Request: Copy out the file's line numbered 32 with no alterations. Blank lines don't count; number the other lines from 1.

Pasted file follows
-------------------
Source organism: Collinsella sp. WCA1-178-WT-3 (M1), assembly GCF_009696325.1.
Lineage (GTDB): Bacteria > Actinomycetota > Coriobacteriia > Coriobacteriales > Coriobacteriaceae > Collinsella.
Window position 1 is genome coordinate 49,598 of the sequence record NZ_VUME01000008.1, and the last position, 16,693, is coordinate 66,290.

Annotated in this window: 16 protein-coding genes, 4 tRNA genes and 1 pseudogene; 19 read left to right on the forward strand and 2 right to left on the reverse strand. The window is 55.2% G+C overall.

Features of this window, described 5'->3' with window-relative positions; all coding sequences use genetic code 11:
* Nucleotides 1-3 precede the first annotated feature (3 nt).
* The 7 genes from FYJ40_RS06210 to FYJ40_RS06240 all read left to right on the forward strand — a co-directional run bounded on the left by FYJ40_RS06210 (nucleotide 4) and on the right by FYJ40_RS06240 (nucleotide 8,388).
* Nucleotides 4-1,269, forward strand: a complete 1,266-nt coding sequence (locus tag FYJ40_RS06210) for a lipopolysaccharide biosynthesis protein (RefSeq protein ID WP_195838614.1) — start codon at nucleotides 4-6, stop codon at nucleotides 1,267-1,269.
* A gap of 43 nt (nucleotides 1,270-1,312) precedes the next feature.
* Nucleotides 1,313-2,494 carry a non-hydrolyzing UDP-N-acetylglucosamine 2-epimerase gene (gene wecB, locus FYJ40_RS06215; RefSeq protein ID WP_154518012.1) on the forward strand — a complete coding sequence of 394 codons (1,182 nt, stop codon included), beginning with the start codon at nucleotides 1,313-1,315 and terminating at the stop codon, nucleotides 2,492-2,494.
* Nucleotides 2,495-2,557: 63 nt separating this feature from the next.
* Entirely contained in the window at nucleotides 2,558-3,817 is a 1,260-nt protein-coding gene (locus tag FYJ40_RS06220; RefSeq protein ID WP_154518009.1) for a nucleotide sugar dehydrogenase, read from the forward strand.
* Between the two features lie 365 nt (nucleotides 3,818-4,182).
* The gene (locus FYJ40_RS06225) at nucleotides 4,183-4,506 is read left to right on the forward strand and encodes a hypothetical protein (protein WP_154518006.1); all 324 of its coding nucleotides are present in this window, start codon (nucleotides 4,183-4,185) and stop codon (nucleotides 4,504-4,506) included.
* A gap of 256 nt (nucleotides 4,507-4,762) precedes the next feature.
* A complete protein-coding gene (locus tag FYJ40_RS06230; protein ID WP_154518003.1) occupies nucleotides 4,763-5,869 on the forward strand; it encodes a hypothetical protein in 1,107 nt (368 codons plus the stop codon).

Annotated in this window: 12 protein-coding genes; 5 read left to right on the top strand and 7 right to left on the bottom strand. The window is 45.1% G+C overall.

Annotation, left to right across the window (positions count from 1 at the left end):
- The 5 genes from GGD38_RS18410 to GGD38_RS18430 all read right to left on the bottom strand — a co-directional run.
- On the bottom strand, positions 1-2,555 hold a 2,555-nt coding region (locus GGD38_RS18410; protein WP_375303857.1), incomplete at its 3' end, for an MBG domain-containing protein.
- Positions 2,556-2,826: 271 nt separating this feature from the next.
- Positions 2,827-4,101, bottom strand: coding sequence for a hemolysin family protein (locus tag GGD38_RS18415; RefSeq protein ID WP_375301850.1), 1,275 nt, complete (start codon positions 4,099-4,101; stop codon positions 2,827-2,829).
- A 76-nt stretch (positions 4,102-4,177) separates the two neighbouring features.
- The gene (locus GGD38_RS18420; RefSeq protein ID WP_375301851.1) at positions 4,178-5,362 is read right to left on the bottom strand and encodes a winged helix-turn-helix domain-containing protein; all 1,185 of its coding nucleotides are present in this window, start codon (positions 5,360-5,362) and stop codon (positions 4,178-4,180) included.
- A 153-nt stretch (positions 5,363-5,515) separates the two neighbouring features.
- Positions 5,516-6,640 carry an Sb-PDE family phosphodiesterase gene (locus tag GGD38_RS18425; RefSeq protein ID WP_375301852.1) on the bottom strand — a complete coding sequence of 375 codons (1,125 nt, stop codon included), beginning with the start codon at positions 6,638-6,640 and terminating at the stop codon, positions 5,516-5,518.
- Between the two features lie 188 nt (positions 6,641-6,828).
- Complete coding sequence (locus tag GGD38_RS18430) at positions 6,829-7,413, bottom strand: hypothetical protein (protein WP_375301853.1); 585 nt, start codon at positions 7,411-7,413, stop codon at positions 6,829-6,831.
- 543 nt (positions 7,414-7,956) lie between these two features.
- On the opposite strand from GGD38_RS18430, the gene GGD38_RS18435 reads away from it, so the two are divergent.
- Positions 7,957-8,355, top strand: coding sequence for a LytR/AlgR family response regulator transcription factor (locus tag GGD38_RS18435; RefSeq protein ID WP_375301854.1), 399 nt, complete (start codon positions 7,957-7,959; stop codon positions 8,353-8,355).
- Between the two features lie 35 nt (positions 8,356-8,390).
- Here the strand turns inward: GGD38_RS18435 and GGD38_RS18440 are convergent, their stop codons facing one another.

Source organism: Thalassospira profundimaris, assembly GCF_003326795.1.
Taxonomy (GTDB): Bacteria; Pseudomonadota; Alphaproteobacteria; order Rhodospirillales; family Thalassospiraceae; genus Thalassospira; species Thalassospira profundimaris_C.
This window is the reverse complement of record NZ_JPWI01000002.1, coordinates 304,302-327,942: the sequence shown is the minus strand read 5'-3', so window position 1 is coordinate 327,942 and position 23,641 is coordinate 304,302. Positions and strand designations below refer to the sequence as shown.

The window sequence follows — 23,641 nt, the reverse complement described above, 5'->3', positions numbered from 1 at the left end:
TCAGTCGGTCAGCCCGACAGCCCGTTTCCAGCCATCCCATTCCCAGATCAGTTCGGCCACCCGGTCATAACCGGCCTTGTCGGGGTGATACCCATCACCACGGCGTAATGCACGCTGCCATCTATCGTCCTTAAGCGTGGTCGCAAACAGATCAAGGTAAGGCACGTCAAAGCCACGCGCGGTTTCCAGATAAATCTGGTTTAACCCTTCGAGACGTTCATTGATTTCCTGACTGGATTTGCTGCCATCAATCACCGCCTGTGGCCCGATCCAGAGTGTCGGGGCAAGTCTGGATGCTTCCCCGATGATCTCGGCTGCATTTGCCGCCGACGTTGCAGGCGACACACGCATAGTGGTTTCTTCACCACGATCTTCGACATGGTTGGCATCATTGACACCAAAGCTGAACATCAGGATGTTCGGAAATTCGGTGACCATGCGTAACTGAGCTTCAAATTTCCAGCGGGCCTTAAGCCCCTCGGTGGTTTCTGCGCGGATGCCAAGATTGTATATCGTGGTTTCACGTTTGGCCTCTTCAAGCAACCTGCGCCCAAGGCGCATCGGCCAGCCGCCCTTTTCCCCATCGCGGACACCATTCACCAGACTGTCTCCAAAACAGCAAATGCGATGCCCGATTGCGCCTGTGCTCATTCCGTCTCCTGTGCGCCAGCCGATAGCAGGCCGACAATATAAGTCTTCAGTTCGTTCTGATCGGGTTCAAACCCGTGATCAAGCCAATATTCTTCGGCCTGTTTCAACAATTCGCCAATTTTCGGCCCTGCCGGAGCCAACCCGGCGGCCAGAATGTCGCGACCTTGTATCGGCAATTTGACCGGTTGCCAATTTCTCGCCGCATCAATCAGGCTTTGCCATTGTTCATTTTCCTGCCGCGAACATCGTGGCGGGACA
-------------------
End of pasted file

- Between the two features lie 35 nt (positions 8,356-8,390).